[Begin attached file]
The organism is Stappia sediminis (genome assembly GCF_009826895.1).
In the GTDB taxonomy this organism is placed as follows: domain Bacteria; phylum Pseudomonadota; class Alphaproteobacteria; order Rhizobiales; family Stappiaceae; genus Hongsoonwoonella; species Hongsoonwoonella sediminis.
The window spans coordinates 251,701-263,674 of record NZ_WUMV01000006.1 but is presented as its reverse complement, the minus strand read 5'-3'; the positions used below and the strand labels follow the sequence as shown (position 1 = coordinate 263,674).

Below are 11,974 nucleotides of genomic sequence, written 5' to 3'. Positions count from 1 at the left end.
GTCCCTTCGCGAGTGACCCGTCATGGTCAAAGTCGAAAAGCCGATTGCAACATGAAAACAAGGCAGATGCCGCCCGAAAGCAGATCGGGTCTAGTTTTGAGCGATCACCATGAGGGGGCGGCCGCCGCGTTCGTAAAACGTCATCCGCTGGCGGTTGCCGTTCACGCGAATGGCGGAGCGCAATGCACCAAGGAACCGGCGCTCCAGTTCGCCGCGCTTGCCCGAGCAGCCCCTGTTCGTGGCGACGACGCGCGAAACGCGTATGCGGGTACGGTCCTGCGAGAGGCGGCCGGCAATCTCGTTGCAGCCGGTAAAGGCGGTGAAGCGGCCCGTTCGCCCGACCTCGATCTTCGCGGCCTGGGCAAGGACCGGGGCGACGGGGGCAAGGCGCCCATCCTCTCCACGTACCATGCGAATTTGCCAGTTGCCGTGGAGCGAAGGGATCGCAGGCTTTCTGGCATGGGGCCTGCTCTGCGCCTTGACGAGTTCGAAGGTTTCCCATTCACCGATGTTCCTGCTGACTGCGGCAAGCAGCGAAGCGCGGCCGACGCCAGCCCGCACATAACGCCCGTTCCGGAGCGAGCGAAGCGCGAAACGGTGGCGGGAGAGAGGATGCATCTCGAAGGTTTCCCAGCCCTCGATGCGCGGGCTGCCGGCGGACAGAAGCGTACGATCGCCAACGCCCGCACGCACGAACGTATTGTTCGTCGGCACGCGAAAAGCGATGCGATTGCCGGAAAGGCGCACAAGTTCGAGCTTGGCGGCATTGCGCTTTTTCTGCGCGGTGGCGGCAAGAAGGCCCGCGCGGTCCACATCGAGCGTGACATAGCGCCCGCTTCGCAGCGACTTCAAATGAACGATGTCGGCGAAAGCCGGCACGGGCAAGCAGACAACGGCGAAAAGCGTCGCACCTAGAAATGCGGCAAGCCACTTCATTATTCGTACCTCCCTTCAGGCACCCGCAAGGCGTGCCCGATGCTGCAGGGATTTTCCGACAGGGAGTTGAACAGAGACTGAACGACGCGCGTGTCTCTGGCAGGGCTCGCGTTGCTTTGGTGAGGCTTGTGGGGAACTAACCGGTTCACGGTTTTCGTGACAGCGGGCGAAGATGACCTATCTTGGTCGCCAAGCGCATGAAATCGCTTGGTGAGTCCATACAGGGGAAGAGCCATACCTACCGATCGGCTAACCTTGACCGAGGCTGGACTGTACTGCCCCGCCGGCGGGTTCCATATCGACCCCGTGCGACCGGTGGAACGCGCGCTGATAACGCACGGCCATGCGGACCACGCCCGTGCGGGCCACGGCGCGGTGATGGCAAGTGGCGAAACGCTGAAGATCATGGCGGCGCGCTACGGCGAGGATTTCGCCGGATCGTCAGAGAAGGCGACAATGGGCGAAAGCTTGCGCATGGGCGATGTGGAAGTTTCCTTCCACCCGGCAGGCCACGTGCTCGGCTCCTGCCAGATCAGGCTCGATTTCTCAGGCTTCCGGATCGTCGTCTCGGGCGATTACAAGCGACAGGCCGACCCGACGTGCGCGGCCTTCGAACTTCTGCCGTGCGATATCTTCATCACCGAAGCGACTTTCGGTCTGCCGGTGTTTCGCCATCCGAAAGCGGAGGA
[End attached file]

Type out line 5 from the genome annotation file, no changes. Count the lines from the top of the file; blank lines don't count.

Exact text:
GTCCCTTCGCGAGTGACCCGTCATGGTCAAAGTCGAAAAGCCGATTGCAACATGAAAACAAGGCAGATGCCGCCCGAAAGCAGATCGGGTCTAGTTTTGAGCGATCACCATGAGGGGGCGGCCGCCGCGTTCGTAAAACGTCATCCGCTGGCGGTTGCCGTTCACGCGAATGGCGGAGCGCAATGCACCAAGGAACCGGCGCTCCAGTTCGCCGCGCTTGCCCGAGCAGCCCCTGTTCGTGGCGACGACGCGCGAAACGCGTATGCGGGTACGGTCCTGCGAGAGGCGGCCGGCAATCTCGTTGCAGCCGGTAAAGGCGGTGAAGCGGCCCGTTCGCCCGACCTCGATCTTCGCGGCCTGGGCAAGGACCGGGGCGACGGGGGCAAGGCGCCCATCCTCTCCACGTACCATGCGAATTTGCCAGTTGCCGTGGAGCGAAGGGATCGCAGGCTTTCTGGCATGGGGCCTGCTCTGCGCCTTGACGAGTTCGAAGGTTTCCCATTCACCGATGTTCCTGCTGACTGCGGCAAGCAGCGAAGCGCGGCCGACGCCAGCCCGCACATAACGCCCGTTCCGGAGCGAGCGAAGCGCGAAACGGTGGCGGGAGAGAGGATGCATCTCGAAGGTTTCCCAGCCCTCGATGCGCGGGCTGCCGGCGGACAGAAGCGTACGATCGCCAACGCCCGCACGCACGAACGTATTGTTCGTCGGCACGCGAAAAGCGATGCGATTGCCGGAAAGGCGCACAAGTTCGAGCTTGGCGGCATTGCGCTTTTTCTGCGCGGTGGCGGCAAGAAGGCCCGCGCGGTCCACATCGAGCGTGACATAGCGCCCGCTTCGCAGCGACTTCAAATGAACGATGTCGGCGAAAGCCGGCACGGGCAAGCAGACAACGGCGAAAAGCGTCGCACCTAGAAATGCGGCAAGCCACTTCATTATTCGTACCTCCCTTCAGGCACCCGCAAGGCGTGCCCGATGCTGCAGGGATTTTCCGACAGGGAGTTGAACAGAGACTGAACGACGCGCGTGTCTCTGGCAGGGCTCGCGTTGCTTTGGTGAGGCTTGTGGGGAACTAACCGGTTCACGGTTTTCGTGACAGCGGGCGAAGATGACCTATCTTGGTCGCCAAGCGCATGAAATCGCTTGGTGAGTCCATACAGGGGAAGAGCCATACCTACCGATCGGCTAACCTTGACCGAGGCTGGACTGTACTGCCCCGCCGGCGGGTTCCATATCGACCCCGTGCGACCGGTGGAACGCGCGCTGATAACGCACGGCCATGCGGACCACGCCCGTGCGGGCCACGGCGCGGTGATGGCAAGTGGCGAAACGCTGAAGATCATGGCGGCGCGCTACGGCGAGGATTTCGCCGGATCGTCAGAGAAGGCGACAATGGGCGAAAGCTTGCGCATGGGCGATGTGGAAGTTTCCTTCCACCCGGCAGGCCACGTGCTCGGCTCCTGCCAGATCAGGCTCGATTTCTCAGGCTTCCGGATCGTCGTCTCGGGCGATTACAAGCGACAGGCCGACCCGACGTGCGCGGCCTTCGAACTTCTGCCGTGCGATATCTTCATCACCGAAGCGACTTTCGGTCTGCCGGTGTTTCGCCATCCGAAAGCGGAGGA